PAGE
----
In Memoriam — January 28, 1986


President Ronald Reagan “State Of The Union” speech

January 28, 1986


“Ladies and Gentlemen, I’d planned to speak to you tonight to report on the state of the Union, but the events of earlier today have led me to change those plans. Today is a day for mourning and remembering. Nancy and I are pained to the core by the tragedy of the shuttle Challenger. We know we share this pain with all of the people of our country. This is truly a national loss.

Nineteen years ago, almost to the day, we lost three astronauts in a terrible accident on the ground. But we’ve never lost an astronaut in flight. We’ve never had a tragedy like this. And perhaps we’ve forgotten the courage it took for the crew of the shuttle. But they, the Challenger Seven, were aware of the dangers, but overcame them and did their jobs brilliantly. We mourn seven heroes: Michael Smith, Dick Scobee, Judith Resnik, Ronald McNair, Ellison Onizuka, Gregory Jarvis, and Christa McAuliffe. We mourn their loss as a nation together.

For the families of the seven, we cannot bear, as you do, the full impact of this tragedy. But we feel the loss, and we’re thinking about you so very much. Your loved ones were daring and brave, and they had that special grace, that special spirit that says, “Give me a challenge, and I’ll meet it with joy.” They had a hunger to explore the universe and discover its truths. They wished to serve, and they did. They served all of us.

We’ve grown used to wonders in this century. It’s hard to dazzle us. But for twenty-five years the United States space program has been doing just that. We’ve grown used to the idea of space, and, perhaps we forget that we’ve only just begun. We’re still pioneers. They, the members of the Challenger crew, were pioneers.

And I want to say something to the schoolchildren of America who were watching the live coverage of the shuttle’s take-off. I know it’s hard to understand, but sometimes painful things like this happen. It’s all part of the process of exploration and discovery. It’s all part of taking a chance and expanding man’s horizons. The future doesn’t belong to the fainthearted; it belongs to the brave. The Challenger crew was pulling us into the future, and we’ll continue to follow them.

I’ve always had great faith in and respect for our space program. And what happened today does nothing to diminish it. We don’t hide our space program. We don’t keep secrets and cover things up. We do it all up front and in public. That’s the way freedom is, and we wouldn’t change it for a minute.

We’ll continue our quest in space. There will be more shuttle flights and more shuttle crews and, yes, more volunteers, more civilians, more teachers in space. Nothing ends here; our hopes and our journeys continue.

I want to add that I wish I could talk to every man and woman who works for NASA, or who worked on this mission and tell them: “Your dedication and professionalism have moved and impressed us for decades. And we know of your anguish. We share it.”

There’s a coincidence today. On this day three hundred and ninety years ago, the great explorer Sir Francis Drake died aboard ship off the coast of Panama. In his lifetime the great frontiers were the oceans, and a historian later said, “He lived by the sea, died on it, and was buried in it.” Well, today, we can say of the Challenger crew: Their dedication was, like Drake’s, complete.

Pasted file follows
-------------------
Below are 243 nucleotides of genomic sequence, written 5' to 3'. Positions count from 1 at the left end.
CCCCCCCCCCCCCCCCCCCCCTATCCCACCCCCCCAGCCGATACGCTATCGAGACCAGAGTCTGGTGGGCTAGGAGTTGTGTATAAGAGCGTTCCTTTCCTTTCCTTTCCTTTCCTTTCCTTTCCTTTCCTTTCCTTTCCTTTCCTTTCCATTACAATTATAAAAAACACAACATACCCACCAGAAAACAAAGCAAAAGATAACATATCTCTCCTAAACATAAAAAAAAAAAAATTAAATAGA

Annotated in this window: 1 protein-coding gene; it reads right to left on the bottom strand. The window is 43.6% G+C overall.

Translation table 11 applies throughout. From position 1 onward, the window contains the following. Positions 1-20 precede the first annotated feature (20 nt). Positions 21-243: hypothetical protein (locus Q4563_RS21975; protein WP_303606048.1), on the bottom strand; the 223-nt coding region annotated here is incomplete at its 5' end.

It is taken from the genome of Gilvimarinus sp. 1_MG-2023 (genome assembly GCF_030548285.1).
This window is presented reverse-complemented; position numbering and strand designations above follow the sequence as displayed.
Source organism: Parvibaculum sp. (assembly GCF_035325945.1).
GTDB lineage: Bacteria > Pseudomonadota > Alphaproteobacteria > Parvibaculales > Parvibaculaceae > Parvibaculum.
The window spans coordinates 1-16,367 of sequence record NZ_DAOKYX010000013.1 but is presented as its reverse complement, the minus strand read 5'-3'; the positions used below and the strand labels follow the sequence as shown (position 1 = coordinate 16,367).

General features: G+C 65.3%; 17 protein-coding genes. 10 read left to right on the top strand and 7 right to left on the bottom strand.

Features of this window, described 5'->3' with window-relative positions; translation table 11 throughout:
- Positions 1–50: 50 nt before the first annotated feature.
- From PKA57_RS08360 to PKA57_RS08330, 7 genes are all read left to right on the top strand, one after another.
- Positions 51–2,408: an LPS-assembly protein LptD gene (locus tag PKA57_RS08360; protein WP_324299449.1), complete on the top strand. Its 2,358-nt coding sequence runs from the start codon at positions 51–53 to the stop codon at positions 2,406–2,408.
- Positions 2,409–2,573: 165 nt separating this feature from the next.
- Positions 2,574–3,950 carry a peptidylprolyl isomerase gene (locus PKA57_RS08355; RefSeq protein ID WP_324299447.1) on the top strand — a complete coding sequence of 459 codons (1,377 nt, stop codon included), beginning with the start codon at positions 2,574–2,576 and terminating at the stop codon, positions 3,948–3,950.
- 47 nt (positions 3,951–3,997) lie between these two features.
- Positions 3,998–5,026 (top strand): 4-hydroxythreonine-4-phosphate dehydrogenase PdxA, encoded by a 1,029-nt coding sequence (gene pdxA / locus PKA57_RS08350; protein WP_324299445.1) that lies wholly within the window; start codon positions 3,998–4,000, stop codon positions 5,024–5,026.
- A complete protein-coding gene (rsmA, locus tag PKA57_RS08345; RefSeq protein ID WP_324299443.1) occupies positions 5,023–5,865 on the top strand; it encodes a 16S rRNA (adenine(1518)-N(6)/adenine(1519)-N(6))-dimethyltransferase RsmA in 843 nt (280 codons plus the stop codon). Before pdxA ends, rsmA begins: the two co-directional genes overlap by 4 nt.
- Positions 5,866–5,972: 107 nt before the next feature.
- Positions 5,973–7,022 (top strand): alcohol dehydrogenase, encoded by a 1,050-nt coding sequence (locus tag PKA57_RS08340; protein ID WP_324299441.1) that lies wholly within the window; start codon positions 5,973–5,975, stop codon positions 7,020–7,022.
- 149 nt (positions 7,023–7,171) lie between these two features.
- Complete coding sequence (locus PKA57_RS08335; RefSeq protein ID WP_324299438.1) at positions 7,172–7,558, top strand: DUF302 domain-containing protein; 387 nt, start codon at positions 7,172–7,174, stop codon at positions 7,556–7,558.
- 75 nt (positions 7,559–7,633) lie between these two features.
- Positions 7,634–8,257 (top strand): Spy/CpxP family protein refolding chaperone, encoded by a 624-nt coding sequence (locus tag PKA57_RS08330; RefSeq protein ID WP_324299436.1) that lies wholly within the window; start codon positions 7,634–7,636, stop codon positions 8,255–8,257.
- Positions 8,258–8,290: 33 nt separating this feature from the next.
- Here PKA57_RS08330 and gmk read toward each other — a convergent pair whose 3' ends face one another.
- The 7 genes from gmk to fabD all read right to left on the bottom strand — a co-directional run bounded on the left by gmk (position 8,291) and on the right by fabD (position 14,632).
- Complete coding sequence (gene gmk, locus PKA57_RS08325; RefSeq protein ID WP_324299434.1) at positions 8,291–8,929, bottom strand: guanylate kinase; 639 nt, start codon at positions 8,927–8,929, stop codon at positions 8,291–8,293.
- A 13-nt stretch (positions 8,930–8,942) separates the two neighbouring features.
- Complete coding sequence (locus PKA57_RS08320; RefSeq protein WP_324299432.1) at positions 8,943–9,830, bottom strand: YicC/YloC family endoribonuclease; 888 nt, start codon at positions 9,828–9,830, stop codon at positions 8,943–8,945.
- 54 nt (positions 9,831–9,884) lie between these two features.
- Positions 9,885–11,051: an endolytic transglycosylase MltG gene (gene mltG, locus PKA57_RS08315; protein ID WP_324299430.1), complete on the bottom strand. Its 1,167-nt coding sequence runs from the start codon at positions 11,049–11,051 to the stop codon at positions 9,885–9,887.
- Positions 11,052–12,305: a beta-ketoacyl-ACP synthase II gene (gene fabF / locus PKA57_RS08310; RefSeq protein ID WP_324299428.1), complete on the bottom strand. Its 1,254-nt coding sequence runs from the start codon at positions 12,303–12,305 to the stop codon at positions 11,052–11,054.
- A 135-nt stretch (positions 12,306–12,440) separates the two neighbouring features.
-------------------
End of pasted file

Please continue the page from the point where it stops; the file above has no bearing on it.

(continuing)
The crew of the space shuttle Challenger honored us by the manner in which they lived their lives. We will never forget them, nor the last time we saw them, this morning, as they prepared for their journey and waved goodbye and “slipped the surly bonds of earth” to “touch the face of God.”

Thank you.”
Ronald Reagan


(Speech about the Challenger disaster). NOTE: The Space Shuttle Challenger disaster occurred on January 28, 1986, when Space Shuttle Challenger (mission STS-51-L) broke apart 73 seconds into its flight, leading to the deaths of its seven crew members.)


~ ~ oOo ~ ~


Let us bow our heads for a moment, in homage to this fine crew.

~ ~ Grouchy ~ ~

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8 Responses to In Memoriam — January 28, 1986

  1. upaces88 says:

    I fear we’ll never have the opportunity to have another GREAT Man in the WH again.

  2. Grouchy says:

    We’ll have the opportunity, Upaces. That’s not the problem. The problem is, we’ll beat the crap out of them and their families in the campaigning, and then elect some dumschadle that will even further destroy the country, economically, morally and politically. NOT to mention Militarily, due to the demeaning of the morale of the troops.
    All too many “ObamaPhone” leeches out there, abusing the system that was designed for a hand up, and not a hand-out.

  3. CW says:

    And I’m guessing that Reagan didn’t go golfing or a attend a party or fundraiser that day.

  4. Clyde says:

    No more Reagans. Too afraid of the relentless media anal exam. RIP, Challenger Crew. A friend here in Florida worked on the Shuttle program, his crew did the Shuttle’s engines, they were PISSED when Mission Control gave the order to resume the countdown that fateful morning. They had a BAD feeling launching when it was as cold as it was that morning. Turns out they were right.

  5. Grouchy says:

    If I remember right, Clyde, that morning at lift-off, the temp was around +30F, and had been cold most of the night.
    How sad, that the voices of competence weren’t paid attention to~!
    The lessons learned came at a FEARSOME price, but at least they were learned~!
    Glad to see you stopped in, and enjoy the weather down there~!

  6. Terry says:

    God Bless and keep you, Brave Souls.
    Rest In Peace.